It sounds like it might be complex…

Complex time

Time moves linearly – usually forwards – hence we have a time line. We also have number lines (also linear) which range from lower integer values, through real numbers to the next highest integer, and so on. Or in reverse if we count backwards.

Linear number line
Linear number line (image credit: www.math.tutorvista.com)

But perpendicular movement is possible on the number line – “complex numbers” (multiples of the square root of minus 1, often denoted by i or j) explain a deviation away from the time line along the “imaginary axis”.

Complex numbers provide perpendicular movement
Imaginary numbers (denoted j) provide a way for perpendicular movement away from the number line (real axis) (Image credit: http://cnx.org)

So can complex number theory allow for a similar methodology to be applied to time? Can there be a “complex time” component which effectively turns a time line into a time plane? Or a time volume?

complex time is similar to a sundial

Admittedly, this might look a little like a sundial with pturned hands casting time shadows across the clock face area.

I remember watching a lunar eclipse and someone nearby mentioned that this was the largest shadow that there was. Being keen on astronomy (and a nerd with no social skills) I was compelled to mention that actually the shadow on the moon was just a 2D image of the 3D shadow of the Earth which projected into space and struck the moon.

Perhaps as sundials signaled the advent of clocks and telling the time, they may also signal the beginning of an understanding multi-dimensional time.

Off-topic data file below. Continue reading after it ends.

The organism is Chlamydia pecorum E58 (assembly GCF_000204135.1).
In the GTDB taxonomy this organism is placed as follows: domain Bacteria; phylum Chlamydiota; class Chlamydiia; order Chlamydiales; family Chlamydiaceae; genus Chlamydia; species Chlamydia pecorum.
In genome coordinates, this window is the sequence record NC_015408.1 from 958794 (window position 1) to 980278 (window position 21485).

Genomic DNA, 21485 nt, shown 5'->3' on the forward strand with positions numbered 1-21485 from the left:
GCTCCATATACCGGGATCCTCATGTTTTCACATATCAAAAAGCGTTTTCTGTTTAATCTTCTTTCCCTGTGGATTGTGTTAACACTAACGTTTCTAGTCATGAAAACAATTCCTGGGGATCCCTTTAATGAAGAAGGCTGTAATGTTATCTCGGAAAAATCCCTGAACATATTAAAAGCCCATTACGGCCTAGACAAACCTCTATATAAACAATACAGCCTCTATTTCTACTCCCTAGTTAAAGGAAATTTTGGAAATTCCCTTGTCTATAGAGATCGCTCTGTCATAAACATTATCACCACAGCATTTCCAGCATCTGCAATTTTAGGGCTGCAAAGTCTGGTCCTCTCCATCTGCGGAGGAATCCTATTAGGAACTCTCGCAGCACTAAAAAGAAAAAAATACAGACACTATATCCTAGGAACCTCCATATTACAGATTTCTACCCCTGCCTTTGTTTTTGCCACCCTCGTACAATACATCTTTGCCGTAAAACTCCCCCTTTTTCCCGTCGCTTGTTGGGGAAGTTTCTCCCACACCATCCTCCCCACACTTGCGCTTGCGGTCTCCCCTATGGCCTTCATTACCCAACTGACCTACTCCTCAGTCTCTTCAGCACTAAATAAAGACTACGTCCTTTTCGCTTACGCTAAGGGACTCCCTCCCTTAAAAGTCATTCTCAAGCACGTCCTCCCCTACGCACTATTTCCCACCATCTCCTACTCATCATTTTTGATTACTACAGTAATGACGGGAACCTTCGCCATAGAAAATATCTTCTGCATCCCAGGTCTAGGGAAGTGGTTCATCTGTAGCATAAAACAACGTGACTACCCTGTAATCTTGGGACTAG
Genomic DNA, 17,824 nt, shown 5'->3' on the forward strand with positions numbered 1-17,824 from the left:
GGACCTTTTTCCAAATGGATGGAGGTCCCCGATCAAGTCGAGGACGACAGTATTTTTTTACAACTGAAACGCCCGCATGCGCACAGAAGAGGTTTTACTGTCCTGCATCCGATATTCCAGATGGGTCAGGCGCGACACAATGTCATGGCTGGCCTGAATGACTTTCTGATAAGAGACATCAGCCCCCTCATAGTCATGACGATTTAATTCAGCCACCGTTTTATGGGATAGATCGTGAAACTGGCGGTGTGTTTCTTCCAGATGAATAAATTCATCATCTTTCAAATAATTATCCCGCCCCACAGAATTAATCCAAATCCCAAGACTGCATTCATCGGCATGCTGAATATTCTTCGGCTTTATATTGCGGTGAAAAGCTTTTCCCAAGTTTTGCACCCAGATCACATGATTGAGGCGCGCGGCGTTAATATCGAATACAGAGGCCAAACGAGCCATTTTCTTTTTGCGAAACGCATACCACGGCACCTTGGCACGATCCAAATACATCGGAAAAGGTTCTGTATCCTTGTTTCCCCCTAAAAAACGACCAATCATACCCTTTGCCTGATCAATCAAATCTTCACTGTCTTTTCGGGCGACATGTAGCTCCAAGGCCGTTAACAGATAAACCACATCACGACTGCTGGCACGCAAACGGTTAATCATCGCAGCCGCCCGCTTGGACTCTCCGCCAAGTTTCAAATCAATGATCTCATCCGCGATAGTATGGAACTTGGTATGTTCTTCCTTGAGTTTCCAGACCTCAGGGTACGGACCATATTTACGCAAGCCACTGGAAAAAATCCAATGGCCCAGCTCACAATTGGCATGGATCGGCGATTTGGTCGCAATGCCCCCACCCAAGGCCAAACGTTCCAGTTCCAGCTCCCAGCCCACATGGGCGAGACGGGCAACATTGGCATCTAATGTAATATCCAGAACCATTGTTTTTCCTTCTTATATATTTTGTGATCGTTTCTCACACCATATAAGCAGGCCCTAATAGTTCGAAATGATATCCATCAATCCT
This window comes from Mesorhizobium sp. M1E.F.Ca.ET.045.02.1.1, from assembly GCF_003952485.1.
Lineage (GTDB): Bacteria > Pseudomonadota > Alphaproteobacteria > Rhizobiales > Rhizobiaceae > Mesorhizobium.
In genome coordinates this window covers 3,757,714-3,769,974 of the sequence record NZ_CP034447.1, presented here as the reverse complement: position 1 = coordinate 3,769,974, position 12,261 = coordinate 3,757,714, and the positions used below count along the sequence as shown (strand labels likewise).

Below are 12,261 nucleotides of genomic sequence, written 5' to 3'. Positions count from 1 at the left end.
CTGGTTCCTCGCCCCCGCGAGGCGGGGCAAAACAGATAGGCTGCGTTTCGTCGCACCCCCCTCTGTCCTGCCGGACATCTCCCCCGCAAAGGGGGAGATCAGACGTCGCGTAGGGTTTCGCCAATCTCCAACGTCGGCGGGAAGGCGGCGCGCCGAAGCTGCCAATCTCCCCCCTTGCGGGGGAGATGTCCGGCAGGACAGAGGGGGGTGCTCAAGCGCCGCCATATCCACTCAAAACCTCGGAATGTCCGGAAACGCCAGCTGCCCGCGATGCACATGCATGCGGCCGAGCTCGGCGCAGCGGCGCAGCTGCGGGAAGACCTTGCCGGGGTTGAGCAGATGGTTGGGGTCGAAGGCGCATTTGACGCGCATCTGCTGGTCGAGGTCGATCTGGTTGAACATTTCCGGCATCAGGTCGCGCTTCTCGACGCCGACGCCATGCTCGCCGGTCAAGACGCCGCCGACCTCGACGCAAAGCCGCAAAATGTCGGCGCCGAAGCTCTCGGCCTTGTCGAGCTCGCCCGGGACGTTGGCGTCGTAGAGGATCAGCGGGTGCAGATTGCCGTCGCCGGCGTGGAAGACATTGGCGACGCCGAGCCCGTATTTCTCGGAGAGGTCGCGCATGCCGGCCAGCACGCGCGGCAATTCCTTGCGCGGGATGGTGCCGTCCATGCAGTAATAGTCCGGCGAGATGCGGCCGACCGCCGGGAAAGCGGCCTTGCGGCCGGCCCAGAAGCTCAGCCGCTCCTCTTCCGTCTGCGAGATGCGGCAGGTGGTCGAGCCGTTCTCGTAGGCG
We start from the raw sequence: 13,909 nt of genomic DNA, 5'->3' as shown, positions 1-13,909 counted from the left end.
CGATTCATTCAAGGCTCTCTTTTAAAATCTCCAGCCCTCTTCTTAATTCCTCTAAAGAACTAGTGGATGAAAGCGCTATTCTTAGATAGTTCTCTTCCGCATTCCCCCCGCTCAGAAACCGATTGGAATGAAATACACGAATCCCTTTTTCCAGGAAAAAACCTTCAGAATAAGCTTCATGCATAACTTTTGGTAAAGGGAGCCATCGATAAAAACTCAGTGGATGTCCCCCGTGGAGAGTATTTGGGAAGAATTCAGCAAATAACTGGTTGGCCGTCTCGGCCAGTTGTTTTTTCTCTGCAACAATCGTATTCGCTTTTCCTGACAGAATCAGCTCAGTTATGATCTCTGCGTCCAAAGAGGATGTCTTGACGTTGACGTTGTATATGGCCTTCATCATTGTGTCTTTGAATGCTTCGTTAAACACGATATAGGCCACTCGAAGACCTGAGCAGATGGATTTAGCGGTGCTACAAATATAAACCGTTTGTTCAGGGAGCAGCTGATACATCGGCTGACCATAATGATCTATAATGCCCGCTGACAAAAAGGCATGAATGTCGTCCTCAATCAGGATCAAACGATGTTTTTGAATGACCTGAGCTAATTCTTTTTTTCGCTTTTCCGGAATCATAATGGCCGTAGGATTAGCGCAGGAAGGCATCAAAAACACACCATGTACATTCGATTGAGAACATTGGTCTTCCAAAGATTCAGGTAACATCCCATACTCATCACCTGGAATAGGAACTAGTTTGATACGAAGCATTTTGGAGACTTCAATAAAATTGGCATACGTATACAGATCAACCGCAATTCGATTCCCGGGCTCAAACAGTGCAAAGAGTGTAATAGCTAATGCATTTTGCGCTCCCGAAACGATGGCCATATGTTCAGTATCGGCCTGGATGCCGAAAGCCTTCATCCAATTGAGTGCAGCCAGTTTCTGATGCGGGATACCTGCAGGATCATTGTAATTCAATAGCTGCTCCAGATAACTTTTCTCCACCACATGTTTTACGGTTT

Now, I’m not a mathematician but is this idea of complex time something which can be worked out further?

is complex time the solution for multitasking?
Is complex time the solution for multitasking? (Image credit: www.moebiusnoodles.com)

Practically speaking I’m guessing the realisation of complex time into the real everyday world would be something similar to multitasking (something my wife’s good at).

Worth a try, surely? Is 3D time so complex? Or is it just child’s play? 😉

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Dealing with Earth Time

It’s seems to me that children and animals have it right when it comes to dealing with Earth time. They pretty much ignore it. But for the rest of us we’re pretty useless with dealing with our own manual manipulation of time.

Earth is out of sync with itself. Seasons are defined with respect to the (maximum / minimum / midpoint) tilt of Earth’s rotational axis towards or away from the sun, but in reality they tend to run a day or two either side of this. (Or maybe more?)

Earth time split

We already know about the addition of leap seconds and days at various times to keep time in sync, and we manually adjust our clocks around the Earth, roughly into time zones so that we ourselves can be in sync with the Earth’s rotation. (Perhaps we could argue that there’s not enough time for all of us so we need to divide it into 24 time zones to spread things out, just as the Dutch spread it’s population out over the summer holiday and define it in 3 sections of overlapping 3 week periods).